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NK taxpayers voice concerns over budget

April 14, 2012


NORTH KINGSTOWN – For the first time this season, members of the public had a chance to speak their mind about the proposed fiscal year 2012/2013 budgets for both the North Kingstown School Department and the town as a whole.
And speak they did.
After a short public hearing on the municipal budget yielded a small turnout, the NK town council reconveyed after an hour-long recess to discuss the school budget with Superintendent Dr. Philip Auger and a large crowd inside the high school auditorium.
For the past few years, municipalities have been dealing with the state’s tough economic times and this year is no exception.
NK Town Manager Michael Embury compiled three General Fund budgets that would meet the budget policy requirements: one which included a four-percent tax levy increase, one with a two-percent expenditure increase and one that was level-funded from 2011/2012.
Those budgets resulted in, respectively, a 3.51 percent levy increase equaling a total budget of $26,244,580 (or an increase of $666,558 over last year); a two-percent increase equaling a total budget of $25,427,713 (for an increase of $498,584) and a zero-percent increase equal to a total budget of $24,895,131 (a decrease of $189,665).
The tax rate for a 3.51-percent tax levy increase would be $17.81.
“The days of doing more with less are over,” Embury said to the audience.
Most residents who spoke during the municipal budget hearing pleaded with the town council not to raise taxes, though one woman feels she’s not paying “enough”.
“I understand some people are in tough financial situations, but I look at it as what’s a few more hundred dollars?,” said Gigi Edwards of Saunders Road. “By raising taxes, that money can be used for good things within the community, so then those things don’t have to be cut.”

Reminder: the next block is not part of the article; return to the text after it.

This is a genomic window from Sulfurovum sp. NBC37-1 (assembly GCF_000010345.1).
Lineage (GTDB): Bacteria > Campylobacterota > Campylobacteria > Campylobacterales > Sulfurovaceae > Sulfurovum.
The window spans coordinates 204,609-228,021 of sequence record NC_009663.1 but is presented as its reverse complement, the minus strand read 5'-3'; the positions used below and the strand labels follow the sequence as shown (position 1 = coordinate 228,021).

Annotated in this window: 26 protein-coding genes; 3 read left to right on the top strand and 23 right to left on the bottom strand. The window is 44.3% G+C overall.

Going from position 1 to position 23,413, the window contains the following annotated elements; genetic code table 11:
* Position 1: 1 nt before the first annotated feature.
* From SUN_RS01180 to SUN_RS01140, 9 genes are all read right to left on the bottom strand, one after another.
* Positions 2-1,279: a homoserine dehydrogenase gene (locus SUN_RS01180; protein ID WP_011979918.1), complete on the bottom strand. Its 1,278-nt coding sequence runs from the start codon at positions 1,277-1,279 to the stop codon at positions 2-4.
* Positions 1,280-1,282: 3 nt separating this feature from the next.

In response to Edwards’ comment, local resident Dick Bee countered that there’s a section titled “contributions” on every agenda of the town council and Edwards could contribute more without taxpayers as a whole having to take a hit.
“If you think you’re under taxed, by all means, write a check.” he said.
State Representative Doreen Costa was also on hand Monday and told the crowd that she’s a local resident who’s not rich and she can’t afford an increase in taxes.
Costa decried how high taxes currently are, both locally and at the state level and said it’s getting to the point where it seems as if state legislators are “taxing our breath”. She urged the council that, before taxes are raised, there needs to be another way to look at the budget.
Rollingwood Drive resident Jeffrey Zucchi told the council that he and his wife moved to North Kingstown from Indiana and, before making the move, researched the state’s taxes to see if they were similar with what they were paying in Indiana. Because they didn’t factor in the local taxes in NK, however, the couple had no idea that they would be paying almost $9,000 a year in taxes, a sum far greater than what they would have paid elsewhere.
“This may be driving us to make a decision if we want to continue to live here,” he said. “It’s the overall number you have to look at. We don’t want to leave, but it’s coming very close to it.”
The school budget hearing illicited much more of a mixed-reaction.
Before opening the floor to members of the public, Auger attempted to explain why the school district was asking for a four-percent increase for the next fiscal year.